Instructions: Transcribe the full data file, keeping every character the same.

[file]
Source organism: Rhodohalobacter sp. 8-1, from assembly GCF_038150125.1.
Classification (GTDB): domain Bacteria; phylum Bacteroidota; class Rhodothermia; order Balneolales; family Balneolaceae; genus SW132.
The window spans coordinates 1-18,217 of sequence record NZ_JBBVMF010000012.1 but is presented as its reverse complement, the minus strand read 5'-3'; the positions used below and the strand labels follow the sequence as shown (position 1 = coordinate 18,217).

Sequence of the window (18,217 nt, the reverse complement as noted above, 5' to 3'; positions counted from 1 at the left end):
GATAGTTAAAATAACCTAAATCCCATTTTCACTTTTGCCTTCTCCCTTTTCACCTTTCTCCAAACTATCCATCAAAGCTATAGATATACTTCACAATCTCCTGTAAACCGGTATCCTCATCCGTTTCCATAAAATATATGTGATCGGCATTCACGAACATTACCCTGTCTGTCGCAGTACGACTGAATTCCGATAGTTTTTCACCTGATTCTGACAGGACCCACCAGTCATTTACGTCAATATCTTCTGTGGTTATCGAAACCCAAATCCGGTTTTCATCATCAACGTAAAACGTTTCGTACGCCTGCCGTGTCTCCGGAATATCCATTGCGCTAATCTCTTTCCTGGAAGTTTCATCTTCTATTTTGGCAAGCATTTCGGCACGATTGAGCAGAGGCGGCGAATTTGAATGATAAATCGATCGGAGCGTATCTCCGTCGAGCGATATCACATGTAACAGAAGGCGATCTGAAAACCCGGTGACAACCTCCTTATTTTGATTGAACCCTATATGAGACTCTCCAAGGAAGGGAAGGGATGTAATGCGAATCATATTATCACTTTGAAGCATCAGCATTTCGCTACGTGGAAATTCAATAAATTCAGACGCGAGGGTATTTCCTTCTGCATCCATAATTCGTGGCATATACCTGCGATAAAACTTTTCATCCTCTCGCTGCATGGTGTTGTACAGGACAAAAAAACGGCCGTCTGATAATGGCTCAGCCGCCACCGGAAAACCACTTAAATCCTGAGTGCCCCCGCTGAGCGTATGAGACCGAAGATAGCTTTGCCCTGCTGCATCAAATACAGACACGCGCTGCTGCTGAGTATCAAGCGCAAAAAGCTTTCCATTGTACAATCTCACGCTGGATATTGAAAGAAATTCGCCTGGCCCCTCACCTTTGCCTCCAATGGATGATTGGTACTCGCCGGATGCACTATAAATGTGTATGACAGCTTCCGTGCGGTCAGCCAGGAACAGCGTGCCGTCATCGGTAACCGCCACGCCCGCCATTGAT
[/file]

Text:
Source organism: Rhodohalobacter sp. 8-1, from assembly GCF_038150125.1.
Classification (GTDB): domain Bacteria; phylum Bacteroidota; class Rhodothermia; order Balneolales; family Balneolaceae; genus SW132.
The window spans coordinates 1-18,217 of sequence record NZ_JBBVMF010000012.1 but is presented as its reverse complement, the minus strand read 5'-3'; the positions used below and the strand labels follow the sequence as shown (position 1 = coordinate 18,217).

Sequence of the window (18,217 nt, the reverse complement as noted above, 5' to 3'; positions counted from 1 at the left end):
GATAGTTAAAATAACCTAAATCCCATTTTCACTTTTGCCTTCTCCCTTTTCACCTTTCTCCAAACTATCCATCAAAGCTATAGATATACTTCACAATCTCCTGTAAACCGGTATCCTCATCCGTTTCCATAAAATATATGTGATCGGCATTCACGAACATTACCCTGTCTGTCGCAGTACGACTGAATTCCGATAGTTTTTCACCTGATTCTGACAGGACCCACCAGTCATTTACGTCAATATCTTCTGTGGTTATCGAAACCCAAATCCGGTTTTCATCATCAACGTAAAACGTTTCGTACGCCTGCCGTGTCTCCGGAATATCCATTGCGCTAATCTCTTTCCTGGAAGTTTCATCTTCTATTTTGGCAAGCATTTCGGCACGATTGAGCAGAGGCGGCGAATTTGAATGATAAATCGATCGGAGCGTATCTCCGTCGAGCGATATCACATGTAACAGAAGGCGATCTGAAAACCCGGTGACAACCTCCTTATTTTGATTGAACCCTATATGAGACTCTCCAAGGAAGGGAAGGGATGTAATGCGAATCATATTATCACTTTGAAGCATCAGCATTTCGCTACGTGGAAATTCAATAAATTCAGACGCGAGGGTATTTCCTTCTGCATCCATAATTCGTGGCATATACCTGCGATAAAACTTTTCATCCTCTCGCTGCATGGTGTTGTACAGGACAAAAAAACGGCCGTCTGATAATGGCTCAGCCGCCACCGGAAAACCACTTAAATCCTGAGTGCCCCCGCTGAGCGTATGAGACCGAAGATAGCTTTGCCCTGCTGCATCAAATACAGACACGCGCTGCTGCTGAGTATCAAGCGCAAAAAGCTTTCCATTGTACAATCTCACGCTGGATATTGAAAGAAATTCGCCTGGCCCCTCACCTTTGCCTCCAATGGATGATTGGTACTCGCCGGATGCACTATAAATGTGTATGACAGCTTCCGTGCGGTCAGCCAGGAACAGCGTGCCGTCATCGGTAACCGCCACGCCCGCCATTGAT